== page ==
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U.S. Healthcare Shows Growth Potential for IT

By - Source: Tom's Hardware | B 0 comment

The US healthcare IT market is currently in its infancy with low adoption rates across many segments, providing key opportunities for healthcare IT (HIT) vendors wishing to enter the market.

The federal government is placing heavy emphasis on electronic health records (EHRs) by providing financial investment into demonstration projects and driving the establishment of universal standards. The customer environment is highly heterogeneous, adding to the complexity of the marketplace but understanding the intricacies and idiosyncrasies of such an environment will be essential to achieving success in the US healthcare market.

"The US healthcare system is in a difficult position as it tries to deliver quality care to a rapidly aging population, while reducing the actual cost of healthcare," notes Frost & Sullivan Industry Analyst Konstantinos Nikolopoulos in a recent study on the U.S. Healthcare Market and Implications for the Healthcare IT Industry. "Healthcare information technology will have an important role to play in the future of the US healthcare system due to its ability to assist or directly address these issues."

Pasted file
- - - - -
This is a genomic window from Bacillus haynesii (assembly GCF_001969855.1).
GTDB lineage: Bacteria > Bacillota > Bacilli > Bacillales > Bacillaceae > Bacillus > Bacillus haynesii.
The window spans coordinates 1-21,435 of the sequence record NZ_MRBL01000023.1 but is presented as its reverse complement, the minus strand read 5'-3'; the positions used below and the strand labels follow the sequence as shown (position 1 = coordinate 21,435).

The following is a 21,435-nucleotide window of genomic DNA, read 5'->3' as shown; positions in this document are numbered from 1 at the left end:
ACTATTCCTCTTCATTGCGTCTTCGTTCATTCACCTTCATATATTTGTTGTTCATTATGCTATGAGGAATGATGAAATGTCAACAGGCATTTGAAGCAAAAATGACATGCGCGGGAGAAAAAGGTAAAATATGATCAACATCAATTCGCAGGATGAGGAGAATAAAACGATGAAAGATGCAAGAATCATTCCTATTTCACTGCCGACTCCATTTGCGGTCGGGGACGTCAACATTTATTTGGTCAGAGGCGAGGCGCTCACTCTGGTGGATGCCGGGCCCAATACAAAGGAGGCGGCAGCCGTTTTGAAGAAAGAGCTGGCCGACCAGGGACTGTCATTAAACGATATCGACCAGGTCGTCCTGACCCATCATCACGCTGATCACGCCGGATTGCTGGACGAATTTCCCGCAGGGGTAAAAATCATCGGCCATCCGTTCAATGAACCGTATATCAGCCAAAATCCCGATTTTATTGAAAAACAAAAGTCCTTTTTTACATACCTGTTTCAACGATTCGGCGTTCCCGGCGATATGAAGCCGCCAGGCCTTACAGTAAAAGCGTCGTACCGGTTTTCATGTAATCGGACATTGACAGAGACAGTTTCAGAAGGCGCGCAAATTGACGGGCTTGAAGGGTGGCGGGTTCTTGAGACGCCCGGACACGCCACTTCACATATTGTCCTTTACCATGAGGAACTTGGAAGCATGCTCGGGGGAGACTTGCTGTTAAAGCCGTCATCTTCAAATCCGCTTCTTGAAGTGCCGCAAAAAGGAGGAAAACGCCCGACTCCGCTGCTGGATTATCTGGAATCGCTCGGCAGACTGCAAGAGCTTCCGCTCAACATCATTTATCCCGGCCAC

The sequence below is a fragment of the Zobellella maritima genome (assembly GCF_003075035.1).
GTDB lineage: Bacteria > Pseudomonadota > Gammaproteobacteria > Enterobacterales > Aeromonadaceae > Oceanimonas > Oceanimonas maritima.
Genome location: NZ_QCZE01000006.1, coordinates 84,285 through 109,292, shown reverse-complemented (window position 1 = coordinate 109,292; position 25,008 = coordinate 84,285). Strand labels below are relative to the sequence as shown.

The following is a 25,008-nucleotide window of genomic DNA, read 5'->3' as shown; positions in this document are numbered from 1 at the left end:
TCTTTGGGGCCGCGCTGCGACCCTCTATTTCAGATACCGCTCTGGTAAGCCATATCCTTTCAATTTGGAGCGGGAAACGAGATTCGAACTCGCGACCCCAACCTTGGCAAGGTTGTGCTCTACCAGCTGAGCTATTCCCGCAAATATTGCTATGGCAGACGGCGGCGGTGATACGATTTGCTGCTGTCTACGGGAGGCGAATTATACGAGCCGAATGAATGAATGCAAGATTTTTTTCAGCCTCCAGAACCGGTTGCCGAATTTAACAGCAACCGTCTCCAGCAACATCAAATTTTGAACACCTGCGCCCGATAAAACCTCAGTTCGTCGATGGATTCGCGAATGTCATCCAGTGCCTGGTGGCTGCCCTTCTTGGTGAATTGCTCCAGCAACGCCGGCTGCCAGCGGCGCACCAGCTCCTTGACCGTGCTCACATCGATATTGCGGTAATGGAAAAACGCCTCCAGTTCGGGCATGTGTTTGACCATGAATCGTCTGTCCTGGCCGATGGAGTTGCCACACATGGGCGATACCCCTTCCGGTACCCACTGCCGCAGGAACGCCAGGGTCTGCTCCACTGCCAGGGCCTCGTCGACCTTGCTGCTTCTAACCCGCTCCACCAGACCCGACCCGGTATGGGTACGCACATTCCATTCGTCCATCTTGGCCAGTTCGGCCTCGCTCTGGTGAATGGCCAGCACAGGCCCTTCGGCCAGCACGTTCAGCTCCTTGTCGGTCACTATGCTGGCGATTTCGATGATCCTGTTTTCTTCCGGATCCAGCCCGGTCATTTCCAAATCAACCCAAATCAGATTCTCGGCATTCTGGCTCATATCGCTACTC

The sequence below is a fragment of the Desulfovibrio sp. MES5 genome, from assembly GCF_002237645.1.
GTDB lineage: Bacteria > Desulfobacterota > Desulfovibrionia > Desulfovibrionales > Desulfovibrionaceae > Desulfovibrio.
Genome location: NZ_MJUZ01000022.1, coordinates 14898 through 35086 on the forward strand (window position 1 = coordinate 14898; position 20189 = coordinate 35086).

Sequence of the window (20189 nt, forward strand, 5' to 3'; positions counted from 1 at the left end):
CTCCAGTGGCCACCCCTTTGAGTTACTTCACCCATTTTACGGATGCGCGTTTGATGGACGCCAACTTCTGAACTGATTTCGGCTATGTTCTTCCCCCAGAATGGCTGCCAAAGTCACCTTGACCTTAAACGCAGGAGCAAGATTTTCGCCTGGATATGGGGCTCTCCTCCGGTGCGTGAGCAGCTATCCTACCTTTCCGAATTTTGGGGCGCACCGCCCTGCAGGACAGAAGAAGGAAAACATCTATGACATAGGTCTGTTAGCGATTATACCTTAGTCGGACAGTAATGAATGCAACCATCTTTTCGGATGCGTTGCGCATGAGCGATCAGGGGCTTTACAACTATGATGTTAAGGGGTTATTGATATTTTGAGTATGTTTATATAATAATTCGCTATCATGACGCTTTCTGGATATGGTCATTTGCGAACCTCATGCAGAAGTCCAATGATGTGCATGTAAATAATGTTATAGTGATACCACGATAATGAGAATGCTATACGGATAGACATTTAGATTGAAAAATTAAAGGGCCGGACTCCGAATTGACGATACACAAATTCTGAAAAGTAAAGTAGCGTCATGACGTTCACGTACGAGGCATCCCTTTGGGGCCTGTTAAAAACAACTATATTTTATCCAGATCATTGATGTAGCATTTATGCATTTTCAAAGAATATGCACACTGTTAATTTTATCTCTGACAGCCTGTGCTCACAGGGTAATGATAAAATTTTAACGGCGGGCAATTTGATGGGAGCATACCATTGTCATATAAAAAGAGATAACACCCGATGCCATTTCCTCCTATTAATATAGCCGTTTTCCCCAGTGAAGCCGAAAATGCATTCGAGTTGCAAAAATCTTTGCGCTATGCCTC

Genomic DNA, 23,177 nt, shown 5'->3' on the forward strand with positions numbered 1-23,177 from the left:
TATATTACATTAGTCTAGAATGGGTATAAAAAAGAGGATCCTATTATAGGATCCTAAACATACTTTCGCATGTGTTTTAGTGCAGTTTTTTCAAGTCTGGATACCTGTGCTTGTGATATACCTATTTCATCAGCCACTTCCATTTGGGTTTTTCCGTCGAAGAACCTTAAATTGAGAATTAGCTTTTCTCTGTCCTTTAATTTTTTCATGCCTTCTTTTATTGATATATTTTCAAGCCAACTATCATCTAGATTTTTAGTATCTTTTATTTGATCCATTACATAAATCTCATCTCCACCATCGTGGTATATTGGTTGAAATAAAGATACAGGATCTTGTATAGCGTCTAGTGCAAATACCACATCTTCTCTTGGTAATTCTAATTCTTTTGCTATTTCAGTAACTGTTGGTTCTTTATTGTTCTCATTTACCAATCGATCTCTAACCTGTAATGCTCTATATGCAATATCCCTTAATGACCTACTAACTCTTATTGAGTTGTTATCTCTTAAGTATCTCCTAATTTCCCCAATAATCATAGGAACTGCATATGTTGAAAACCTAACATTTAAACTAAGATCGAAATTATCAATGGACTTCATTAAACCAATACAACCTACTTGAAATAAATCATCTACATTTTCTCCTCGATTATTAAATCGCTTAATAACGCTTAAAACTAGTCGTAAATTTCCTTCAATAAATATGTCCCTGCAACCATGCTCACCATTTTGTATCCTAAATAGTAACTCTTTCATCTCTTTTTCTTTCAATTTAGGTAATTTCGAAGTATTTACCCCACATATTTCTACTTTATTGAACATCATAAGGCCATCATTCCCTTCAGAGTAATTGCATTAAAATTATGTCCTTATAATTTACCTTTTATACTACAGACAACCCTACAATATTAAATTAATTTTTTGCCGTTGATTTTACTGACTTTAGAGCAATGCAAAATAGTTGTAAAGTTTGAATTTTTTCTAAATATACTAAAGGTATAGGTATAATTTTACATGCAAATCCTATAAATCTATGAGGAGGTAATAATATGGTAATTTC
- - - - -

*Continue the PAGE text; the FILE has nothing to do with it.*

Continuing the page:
The future of the US healthcare system is expected to be affected by the public health crisis. At present, the US Congress is struggling to provide healthcare for approximately 34 million seniors. The cost of caring for the senior population will increase rapidly, as the 76 million baby boomers begin to retire and healthcare workforce shortages continue to pressurize the US healthcare system.

However, many physicians are unwilling to adopt healthcare IT solutions due to the lack of technical expertise and staff, perceived changes to workflow and the absence of a need to adopt. Such resistance is more prevalent in independent physician practices as opposed to salaried physicians due to their roles in the decision-making process.

"The benefits of adopting HIT are often realised at the employer and insurance plan level as opposed to the provider level," observes Mr. Nikolopoulos. "Because ROI is difficult to measure and is not often seen in the short term, many physicians are reluctant to adopt, although this barrier is being reduced, particularly in the EHR and ePrescribing arena due to increased third-party funding."

To leverage the market’s considerable potential, Frost & Sullivan says vendors need to educate third-party payers on both the tangible and intangible benefits that they could receive by funding IT solutions for providers. Vendors should seek to collaborate with insurance companies and employers to drive adoption of healthcare IT within specific regions, even as the ability to highlight product capabilities and features to physicians will provide an additional step in the same direction.

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